Larrupin

Uncommonly Good

Balsamic Ham and Salami Panino

According to Wikipedia: A panino is a sandwich made from a small loaf of bread, typically a ciabatta (an Italian white bread). The bread is cut horizontally and filled with salami, ham, meat, cheese or other food and sometimes served hot. A grilled panino is buttered on the outside and grilled in a press.

Even though I used French bread, I’m calling this a Balsamic Ham and Salami Panino.

  • Turn the heat to medium high and put the bread face-down on the grill to warm while you slice red peppers and part of a purple onion.
  • When the grill is hot, saute the veggies in extra virgin olive oil. When the veggies are tender, move them to the side and throw on the salami and ham.
  • As the meat warms I sprinkle it all with Janz and toss it together with tongs to mix the flavors. Add a splatter of Balsamic Vinegar just before you put the sandwich together.

To build the sandwich:

  1. Start with slices of Provolone on both halves of the warm bread
  2. Put strips of pepper and onion on top of the cheese
  3. Add layers of salami and ham
  4. Splatter the grill with a little more olive oil if needed and put the sandwich together on hot grill
  5. Press with a sandwich press* if you have one. If you don’t have a press, use the bottom of another iron skillet.
  6. When bottom of sandwich is brown, turn and press the other side. You’ll know it’s done when the cheese starts to drip down and sizzle on the grill.
  7. Serve with additional Balsamic Vinegar for dipping.

Larapin!

*My “sandwich press” is actually a bacon press. I bought it new a few years ago. I think it just cost $3-4 at the time.

June 7, 2008 Posted by | Sandwich | , , , | Leave a comment

Pastrami, Salami, Balsamic Sandwich

This hearty filling sandwich was for my 18-year-old son so I loaded it with a huge pile of pastrami, salami, red pepper, red onion and seasoned it with Janz and a couple of vinegars—it was good to the last bite.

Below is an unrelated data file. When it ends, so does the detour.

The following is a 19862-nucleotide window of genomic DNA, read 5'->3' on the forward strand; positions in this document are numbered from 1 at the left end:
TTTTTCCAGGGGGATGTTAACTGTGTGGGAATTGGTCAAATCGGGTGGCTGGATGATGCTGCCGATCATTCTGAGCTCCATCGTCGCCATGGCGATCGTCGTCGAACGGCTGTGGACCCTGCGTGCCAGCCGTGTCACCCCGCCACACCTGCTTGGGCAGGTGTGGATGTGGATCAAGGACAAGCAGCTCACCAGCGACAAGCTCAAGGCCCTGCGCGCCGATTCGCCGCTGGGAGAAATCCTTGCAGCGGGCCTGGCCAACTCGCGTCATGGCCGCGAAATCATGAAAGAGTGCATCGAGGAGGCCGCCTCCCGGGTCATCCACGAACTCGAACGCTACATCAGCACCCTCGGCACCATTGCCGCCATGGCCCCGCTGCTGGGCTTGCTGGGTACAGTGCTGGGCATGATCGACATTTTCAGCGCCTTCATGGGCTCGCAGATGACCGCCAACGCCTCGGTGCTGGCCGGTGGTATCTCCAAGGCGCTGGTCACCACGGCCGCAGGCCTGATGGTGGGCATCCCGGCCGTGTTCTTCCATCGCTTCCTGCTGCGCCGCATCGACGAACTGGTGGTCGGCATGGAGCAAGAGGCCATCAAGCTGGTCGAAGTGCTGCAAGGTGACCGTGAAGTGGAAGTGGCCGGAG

I start by turning on the heat under my handy dandy iron griddle. I cut a seasme seed hoagie in half and laid it flat on the grill to toast.


While the griddle and hoagie heat up, slice a chunk of red pepper into thin slivers and cut a few slices off a fat red onion and separate the rings onto the griddle with the red pepper. When the bread is slightly toasted remove it from the griddle and throw on the pepper and onion. Give it a splash of extra virgin olive oil and use tongs to toss it all together with a substantial dose of Janz Seasoning Blend and some red wine vinegar.


When the veggies are tender add the salami and pastrami to the pile and add more seasoning and red wine vinegar. When the meat is warm and browing splatter with Balsamic Vinegar and toss the meat and veggies again. Put the hoagie on top of the pile of meat to warm.

To prepare the sandwich, take the bread off the griddle and put slices of provolone cheese on the bread while it’s still warm. Use the tongs to place the onion and peppers on top of the cheese then pile on the meat and top with more onions and pepper. Grate mozzarella cheese on top of the pile.

Turns out, this sandwich was gigantic and there was no way to smash it into a biteable layer. So I put it back on the griddle.
I did my best to poke all the insides between the layers of bread and then pressed it with an iron bacon press. I first spritzed the press with oil to keep it from sticking. A iron skillet would also work for this.

There was a stray red pepper, but when it was done, but after I flipped the sandwich to brown it on both sides, you could get your mouth around it.

Cut the sandwich into half and serve it with a small bowl of balsamic vinegar for dipping.

Pretty tasty!

June 4, 2008 Posted by | Sandwich | , , | Leave a comment

   

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